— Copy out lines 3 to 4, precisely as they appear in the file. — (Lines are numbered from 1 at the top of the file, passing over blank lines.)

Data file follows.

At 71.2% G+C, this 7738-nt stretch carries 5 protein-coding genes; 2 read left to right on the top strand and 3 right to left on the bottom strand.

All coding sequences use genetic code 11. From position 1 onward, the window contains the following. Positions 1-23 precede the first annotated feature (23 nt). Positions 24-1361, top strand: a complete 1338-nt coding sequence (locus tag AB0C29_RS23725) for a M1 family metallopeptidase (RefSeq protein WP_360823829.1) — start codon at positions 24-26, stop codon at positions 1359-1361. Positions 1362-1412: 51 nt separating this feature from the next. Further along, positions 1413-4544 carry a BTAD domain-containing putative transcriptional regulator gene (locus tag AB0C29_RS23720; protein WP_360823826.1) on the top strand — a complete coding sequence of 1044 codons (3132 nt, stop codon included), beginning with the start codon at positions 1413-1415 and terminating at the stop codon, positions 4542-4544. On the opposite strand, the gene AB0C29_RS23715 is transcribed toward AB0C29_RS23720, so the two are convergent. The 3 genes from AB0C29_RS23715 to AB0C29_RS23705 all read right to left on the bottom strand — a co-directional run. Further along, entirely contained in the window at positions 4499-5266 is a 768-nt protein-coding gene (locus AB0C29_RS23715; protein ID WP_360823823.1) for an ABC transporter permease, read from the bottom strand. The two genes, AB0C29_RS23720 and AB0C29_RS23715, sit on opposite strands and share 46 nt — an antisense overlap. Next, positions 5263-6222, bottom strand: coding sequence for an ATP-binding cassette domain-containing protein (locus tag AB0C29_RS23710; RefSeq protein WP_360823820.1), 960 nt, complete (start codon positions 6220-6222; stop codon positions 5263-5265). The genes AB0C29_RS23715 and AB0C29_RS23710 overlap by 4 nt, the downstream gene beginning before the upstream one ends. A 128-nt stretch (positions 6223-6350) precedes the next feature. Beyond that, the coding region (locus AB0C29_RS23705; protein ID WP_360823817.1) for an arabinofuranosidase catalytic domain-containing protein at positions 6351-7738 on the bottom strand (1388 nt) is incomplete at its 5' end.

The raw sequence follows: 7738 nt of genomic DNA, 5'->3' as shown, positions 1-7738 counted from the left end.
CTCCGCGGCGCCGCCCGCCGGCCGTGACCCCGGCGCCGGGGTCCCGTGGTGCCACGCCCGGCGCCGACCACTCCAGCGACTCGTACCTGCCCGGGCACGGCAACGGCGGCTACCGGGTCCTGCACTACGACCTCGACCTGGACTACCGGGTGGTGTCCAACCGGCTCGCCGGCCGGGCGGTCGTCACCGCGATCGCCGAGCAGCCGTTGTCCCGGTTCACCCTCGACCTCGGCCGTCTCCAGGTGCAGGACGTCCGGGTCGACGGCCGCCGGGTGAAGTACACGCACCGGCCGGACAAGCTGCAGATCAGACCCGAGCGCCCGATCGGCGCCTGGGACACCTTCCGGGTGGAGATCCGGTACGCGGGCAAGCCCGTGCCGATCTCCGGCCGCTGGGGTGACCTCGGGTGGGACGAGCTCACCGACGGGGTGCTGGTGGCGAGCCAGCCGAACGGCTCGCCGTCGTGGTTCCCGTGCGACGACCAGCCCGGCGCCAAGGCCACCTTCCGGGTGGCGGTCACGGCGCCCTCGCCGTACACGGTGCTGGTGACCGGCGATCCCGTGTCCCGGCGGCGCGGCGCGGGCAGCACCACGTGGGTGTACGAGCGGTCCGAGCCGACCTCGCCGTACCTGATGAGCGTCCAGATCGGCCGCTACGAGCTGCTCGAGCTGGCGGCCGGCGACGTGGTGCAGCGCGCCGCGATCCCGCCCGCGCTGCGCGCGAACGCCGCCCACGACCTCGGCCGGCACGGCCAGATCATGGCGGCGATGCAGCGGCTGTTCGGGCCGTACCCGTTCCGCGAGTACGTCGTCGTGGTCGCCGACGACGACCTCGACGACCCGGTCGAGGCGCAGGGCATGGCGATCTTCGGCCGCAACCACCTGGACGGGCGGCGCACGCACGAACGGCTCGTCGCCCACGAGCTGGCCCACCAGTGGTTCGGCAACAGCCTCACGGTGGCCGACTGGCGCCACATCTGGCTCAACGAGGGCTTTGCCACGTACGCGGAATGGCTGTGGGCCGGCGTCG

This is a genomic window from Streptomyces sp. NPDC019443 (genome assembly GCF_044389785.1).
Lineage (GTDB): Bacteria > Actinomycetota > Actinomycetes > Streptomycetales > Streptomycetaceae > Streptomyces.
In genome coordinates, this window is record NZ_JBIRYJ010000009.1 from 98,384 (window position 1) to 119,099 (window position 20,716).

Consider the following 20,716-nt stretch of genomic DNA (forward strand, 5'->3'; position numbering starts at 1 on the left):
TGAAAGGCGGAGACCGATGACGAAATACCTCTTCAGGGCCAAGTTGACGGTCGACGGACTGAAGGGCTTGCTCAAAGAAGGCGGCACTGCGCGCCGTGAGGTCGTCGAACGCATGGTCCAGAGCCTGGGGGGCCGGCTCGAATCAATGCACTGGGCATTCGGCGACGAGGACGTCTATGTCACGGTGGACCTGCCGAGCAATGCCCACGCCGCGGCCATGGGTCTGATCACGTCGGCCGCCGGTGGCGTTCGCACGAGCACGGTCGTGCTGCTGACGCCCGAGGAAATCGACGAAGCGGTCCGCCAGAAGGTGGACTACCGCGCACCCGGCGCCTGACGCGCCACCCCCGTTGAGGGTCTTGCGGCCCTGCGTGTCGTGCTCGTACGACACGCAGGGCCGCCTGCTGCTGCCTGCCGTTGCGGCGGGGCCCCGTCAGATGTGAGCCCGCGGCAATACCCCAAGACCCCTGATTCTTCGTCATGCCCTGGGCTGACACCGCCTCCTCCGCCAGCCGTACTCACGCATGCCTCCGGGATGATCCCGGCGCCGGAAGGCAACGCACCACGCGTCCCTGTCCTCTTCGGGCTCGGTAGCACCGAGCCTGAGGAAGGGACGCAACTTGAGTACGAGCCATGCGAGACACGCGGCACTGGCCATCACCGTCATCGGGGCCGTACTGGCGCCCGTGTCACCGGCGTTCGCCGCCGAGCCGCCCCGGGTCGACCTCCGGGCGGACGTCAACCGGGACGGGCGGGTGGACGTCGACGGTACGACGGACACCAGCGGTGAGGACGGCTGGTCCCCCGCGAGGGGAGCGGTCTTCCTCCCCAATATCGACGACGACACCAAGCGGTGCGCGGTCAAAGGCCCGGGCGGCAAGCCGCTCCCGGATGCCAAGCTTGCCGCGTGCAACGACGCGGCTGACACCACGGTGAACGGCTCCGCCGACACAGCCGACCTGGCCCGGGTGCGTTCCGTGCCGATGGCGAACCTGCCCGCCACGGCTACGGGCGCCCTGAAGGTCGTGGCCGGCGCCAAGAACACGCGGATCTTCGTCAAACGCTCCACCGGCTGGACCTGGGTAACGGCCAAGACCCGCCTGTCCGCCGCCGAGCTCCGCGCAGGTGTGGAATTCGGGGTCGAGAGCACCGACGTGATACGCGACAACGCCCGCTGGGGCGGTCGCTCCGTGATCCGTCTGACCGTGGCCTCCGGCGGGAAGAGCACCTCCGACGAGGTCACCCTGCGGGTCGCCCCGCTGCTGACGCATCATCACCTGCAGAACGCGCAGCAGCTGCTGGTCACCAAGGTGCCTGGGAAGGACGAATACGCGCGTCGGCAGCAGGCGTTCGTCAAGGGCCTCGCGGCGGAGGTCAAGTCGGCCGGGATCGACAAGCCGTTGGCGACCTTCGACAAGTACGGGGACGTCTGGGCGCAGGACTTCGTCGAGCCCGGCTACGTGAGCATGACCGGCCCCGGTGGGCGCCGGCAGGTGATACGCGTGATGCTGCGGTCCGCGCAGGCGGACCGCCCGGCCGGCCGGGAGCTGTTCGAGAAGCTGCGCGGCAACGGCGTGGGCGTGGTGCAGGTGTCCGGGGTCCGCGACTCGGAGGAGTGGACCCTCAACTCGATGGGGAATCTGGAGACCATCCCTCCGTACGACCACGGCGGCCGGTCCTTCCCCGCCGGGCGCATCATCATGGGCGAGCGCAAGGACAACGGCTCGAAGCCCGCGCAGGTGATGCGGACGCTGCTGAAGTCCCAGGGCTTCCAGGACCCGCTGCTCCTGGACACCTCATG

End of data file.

The raw sequence follows: 7738 nt of genomic DNA, 5'->3' as shown, positions 1-7738 counted from the left end.
CTCCGCGGCGCCGCCCGCCGGCCGTGACCCCGGCGCCGGGGTCCCGTGGTGCCACGCCCGGCGCCGACCACTCCAGCGACTCGTACCTGCCCGGGCACGGCAACGGCGGCTACCGGGTCCTGCACTACGACCTCGACCTGGACTACCGGGTGGTGTCCAACCGGCTCGCCGGCCGGGCGGTCGTCACCGCGATCGCCGAGCAGCCGTTGTCCCGGTTCACCCTCGACCTCGGCCGTCTCCAGGTGCAGGACGTCCGGGTCGACGGCCGCCGGGTGAAGTACACGCACCGGCCGGACAAGCTGCAGATCAGACCCGAGCGCCCGATCGGCGCCTGGGACACCTTCCGGGTGGAGATCCGGTACGCGGGCAAGCCCGTGCCGATCTCCGGCCGCTGGGGTGACCTCGGGTGGGACGAGCTCACCGACGGGGTGCTGGTGGCGAGCCAGCCGAACGGCTCGCCGTCGTGGTTCCCGTGCGACGACCAGCCCGGCGCCAAGGCCACCTTCCGGGTGGCGGTCACGGCGCCCTCGCCGTACACGGTGCTGGTGACCGGCGATCCCGTGTCCCGGCGGCGCGGCGCGGGCAGCACCACGTGGGTGTACGAGCGGTCCGAGCCGACCTCGCCGTACCTGATGAGCGTCCAGATCGGCCGCTACGAGCTGCTCGAGCTGGCGGCCGGCGACGTGGTGCAGCGCGCCGCGATCCCGCCCGCGCTGCGCGCGAACGCCGCCCACGACCTCGGCCGGCACGGCCAGATCATGGCGGCGATGCAGCGGCTGTTCGGGCCGTACCCGTTCCGCGAGTACGTCGTCGTGGTCGCCGACGACGACCTCGACGACCCGGTCGAGGCGCAGGGCATGGCGATCTTCGGCCGCAACCACCTGGACGGGCGGCGCACGCACGAACGGCTCGTCGCCCACGAGCTGGCCCACCAGTGGTTCGGCAACAGCCTCACGGTGGCCGACTGGCGCCACATCTGGCTCAACGAGGGCTTTGCCACGTACGCGGAATGGCTGTGGGCCGGCGTCG